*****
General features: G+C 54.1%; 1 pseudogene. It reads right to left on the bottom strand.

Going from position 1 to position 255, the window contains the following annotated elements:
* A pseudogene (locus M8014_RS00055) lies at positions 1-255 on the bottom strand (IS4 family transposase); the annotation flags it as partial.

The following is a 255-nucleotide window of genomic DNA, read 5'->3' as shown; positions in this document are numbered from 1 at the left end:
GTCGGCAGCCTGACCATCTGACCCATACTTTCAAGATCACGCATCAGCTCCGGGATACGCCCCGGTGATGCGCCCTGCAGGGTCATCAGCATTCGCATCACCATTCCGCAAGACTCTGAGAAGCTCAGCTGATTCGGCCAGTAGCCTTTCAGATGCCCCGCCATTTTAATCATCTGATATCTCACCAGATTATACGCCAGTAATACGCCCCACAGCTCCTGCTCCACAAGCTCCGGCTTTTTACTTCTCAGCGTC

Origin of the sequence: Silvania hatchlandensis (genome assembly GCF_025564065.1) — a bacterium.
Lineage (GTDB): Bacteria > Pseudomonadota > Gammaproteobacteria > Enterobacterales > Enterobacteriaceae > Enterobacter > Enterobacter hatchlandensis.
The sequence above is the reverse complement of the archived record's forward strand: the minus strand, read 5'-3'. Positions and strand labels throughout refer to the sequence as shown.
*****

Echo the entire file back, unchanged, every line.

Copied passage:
General features: G+C 54.1%; 1 pseudogene. It reads right to left on the bottom strand.

Going from position 1 to position 255, the window contains the following annotated elements:
* A pseudogene (locus M8014_RS00055) lies at positions 1-255 on the bottom strand (IS4 family transposase); the annotation flags it as partial.

The following is a 255-nucleotide window of genomic DNA, read 5'->3' as shown; positions in this document are numbered from 1 at the left end:
GTCGGCAGCCTGACCATCTGACCCATACTTTCAAGATCACGCATCAGCTCCGGGATACGCCCCGGTGATGCGCCCTGCAGGGTCATCAGCATTCGCATCACCATTCCGCAAGACTCTGAGAAGCTCAGCTGATTCGGCCAGTAGCCTTTCAGATGCCCCGCCATTTTAATCATCTGATATCTCACCAGATTATACGCCAGTAATACGCCCCACAGCTCCTGCTCCACAAGCTCCGGCTTTTTACTTCTCAGCGTC

Origin of the sequence: Silvania hatchlandensis (genome assembly GCF_025564065.1) — a bacterium.
Lineage (GTDB): Bacteria > Pseudomonadota > Gammaproteobacteria > Enterobacterales > Enterobacteriaceae > Enterobacter > Enterobacter hatchlandensis.
The sequence above is the reverse complement of the archived record's forward strand: the minus strand, read 5'-3'. Positions and strand labels throughout refer to the sequence as shown.